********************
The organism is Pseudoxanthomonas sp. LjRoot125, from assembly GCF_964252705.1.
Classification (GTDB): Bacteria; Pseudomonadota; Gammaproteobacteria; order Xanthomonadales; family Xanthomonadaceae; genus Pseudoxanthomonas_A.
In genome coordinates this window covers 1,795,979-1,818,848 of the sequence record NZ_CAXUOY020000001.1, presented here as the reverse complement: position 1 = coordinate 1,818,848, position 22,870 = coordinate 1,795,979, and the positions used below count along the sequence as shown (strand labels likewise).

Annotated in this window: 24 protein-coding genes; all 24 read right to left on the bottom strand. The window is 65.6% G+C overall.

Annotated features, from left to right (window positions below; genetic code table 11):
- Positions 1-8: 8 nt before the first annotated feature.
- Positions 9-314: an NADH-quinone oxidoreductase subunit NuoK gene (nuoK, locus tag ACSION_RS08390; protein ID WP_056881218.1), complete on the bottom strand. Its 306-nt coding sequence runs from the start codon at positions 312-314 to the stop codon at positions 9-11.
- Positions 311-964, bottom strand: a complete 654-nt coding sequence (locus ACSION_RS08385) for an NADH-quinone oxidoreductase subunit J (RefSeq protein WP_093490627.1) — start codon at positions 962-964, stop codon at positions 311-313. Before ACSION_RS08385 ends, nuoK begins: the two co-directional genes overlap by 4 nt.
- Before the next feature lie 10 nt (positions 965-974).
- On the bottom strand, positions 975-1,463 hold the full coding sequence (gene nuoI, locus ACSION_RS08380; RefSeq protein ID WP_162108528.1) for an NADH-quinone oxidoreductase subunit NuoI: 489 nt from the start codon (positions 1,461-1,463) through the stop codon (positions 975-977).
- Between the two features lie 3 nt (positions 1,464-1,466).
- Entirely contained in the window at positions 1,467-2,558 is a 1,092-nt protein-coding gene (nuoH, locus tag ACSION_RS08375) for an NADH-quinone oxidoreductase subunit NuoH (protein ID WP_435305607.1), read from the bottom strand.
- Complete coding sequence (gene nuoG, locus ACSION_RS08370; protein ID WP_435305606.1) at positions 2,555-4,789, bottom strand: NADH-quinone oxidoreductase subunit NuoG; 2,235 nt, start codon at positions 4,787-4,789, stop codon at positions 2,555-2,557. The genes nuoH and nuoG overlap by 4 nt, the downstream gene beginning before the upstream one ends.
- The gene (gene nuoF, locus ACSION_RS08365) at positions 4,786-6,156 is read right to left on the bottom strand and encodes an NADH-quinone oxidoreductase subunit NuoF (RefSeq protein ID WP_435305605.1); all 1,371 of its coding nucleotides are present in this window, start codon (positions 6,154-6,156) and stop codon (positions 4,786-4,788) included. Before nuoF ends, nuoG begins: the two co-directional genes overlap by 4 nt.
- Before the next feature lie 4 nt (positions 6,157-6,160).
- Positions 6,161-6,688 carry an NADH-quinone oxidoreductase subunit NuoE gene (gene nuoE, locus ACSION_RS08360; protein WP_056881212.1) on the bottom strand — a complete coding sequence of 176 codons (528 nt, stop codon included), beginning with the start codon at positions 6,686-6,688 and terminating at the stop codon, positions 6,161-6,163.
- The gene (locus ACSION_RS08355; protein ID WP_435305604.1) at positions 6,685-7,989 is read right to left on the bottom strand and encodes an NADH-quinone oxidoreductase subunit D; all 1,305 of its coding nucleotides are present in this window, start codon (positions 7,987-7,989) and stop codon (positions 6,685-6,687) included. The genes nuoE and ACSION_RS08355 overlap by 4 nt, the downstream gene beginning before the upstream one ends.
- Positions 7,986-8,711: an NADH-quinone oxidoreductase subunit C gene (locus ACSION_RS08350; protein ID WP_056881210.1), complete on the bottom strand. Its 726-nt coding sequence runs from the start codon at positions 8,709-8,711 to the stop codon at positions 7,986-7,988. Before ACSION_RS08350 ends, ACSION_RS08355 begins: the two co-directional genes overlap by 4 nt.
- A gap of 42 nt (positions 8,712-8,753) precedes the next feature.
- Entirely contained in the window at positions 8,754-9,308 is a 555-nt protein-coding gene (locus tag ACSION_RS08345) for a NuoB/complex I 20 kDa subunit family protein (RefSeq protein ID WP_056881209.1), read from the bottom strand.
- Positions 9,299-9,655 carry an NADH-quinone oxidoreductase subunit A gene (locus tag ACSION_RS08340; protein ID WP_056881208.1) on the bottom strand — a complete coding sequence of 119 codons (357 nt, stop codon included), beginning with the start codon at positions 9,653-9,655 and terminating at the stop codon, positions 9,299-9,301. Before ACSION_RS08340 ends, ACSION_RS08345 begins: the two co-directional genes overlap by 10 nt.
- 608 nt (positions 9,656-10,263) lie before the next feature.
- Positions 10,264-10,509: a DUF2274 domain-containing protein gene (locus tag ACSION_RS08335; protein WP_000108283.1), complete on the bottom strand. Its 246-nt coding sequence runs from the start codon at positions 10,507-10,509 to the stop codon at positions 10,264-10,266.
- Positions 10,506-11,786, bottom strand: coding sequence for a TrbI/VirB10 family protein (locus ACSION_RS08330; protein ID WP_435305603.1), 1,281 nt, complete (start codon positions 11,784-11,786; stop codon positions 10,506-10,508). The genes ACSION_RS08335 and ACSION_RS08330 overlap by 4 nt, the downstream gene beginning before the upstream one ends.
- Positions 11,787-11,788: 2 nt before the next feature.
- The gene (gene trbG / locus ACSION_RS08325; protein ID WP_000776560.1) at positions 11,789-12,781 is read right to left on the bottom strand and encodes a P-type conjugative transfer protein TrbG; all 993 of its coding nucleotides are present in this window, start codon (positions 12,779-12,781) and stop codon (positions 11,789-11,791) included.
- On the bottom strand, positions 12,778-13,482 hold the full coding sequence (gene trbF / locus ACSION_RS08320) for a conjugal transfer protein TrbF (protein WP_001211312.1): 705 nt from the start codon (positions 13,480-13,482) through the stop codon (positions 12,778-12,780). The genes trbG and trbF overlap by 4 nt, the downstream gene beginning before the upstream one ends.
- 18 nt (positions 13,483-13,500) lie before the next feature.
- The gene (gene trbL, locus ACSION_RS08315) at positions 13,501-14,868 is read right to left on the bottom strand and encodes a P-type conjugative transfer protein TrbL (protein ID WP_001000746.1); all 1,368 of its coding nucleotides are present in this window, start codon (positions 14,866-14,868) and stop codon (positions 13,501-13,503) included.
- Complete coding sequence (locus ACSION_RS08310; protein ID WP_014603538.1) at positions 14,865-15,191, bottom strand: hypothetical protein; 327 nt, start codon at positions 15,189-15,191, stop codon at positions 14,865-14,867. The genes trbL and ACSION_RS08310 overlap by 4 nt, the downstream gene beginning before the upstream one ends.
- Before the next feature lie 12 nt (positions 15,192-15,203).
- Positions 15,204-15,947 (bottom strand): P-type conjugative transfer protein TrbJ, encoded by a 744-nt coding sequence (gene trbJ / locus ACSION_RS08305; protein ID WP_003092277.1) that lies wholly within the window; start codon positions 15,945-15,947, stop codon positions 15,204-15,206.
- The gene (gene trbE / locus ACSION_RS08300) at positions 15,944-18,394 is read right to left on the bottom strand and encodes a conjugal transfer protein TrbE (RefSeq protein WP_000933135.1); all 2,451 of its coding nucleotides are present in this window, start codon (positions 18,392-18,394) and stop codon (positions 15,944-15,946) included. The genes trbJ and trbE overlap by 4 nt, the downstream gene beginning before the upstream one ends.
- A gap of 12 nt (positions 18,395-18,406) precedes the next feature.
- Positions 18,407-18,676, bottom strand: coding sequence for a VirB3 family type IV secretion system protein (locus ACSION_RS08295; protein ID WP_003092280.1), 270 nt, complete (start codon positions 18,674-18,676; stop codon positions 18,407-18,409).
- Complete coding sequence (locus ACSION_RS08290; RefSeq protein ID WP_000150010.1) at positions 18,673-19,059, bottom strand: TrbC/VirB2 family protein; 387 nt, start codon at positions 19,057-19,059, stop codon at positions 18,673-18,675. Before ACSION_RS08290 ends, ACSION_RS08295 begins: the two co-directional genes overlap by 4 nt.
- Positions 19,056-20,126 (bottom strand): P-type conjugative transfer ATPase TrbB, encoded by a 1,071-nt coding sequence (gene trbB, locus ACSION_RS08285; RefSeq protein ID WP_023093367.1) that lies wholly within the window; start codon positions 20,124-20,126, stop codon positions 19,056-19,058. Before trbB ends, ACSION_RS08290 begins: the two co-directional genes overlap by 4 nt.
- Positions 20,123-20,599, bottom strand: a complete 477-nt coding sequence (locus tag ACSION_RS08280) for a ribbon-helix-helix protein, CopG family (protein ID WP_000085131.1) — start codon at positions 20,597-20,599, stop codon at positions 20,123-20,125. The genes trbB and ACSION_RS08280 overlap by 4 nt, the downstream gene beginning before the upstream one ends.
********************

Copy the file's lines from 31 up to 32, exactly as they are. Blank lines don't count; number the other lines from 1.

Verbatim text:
- Before the next feature lie 12 nt (positions 15,192-15,203).
- Positions 15,204-15,947 (bottom strand): P-type conjugative transfer protein TrbJ, encoded by a 744-nt coding sequence (gene trbJ / locus ACSION_RS08305; protein ID WP_003092277.1) that lies wholly within the window; start codon positions 15,945-15,947, stop codon positions 15,204-15,206.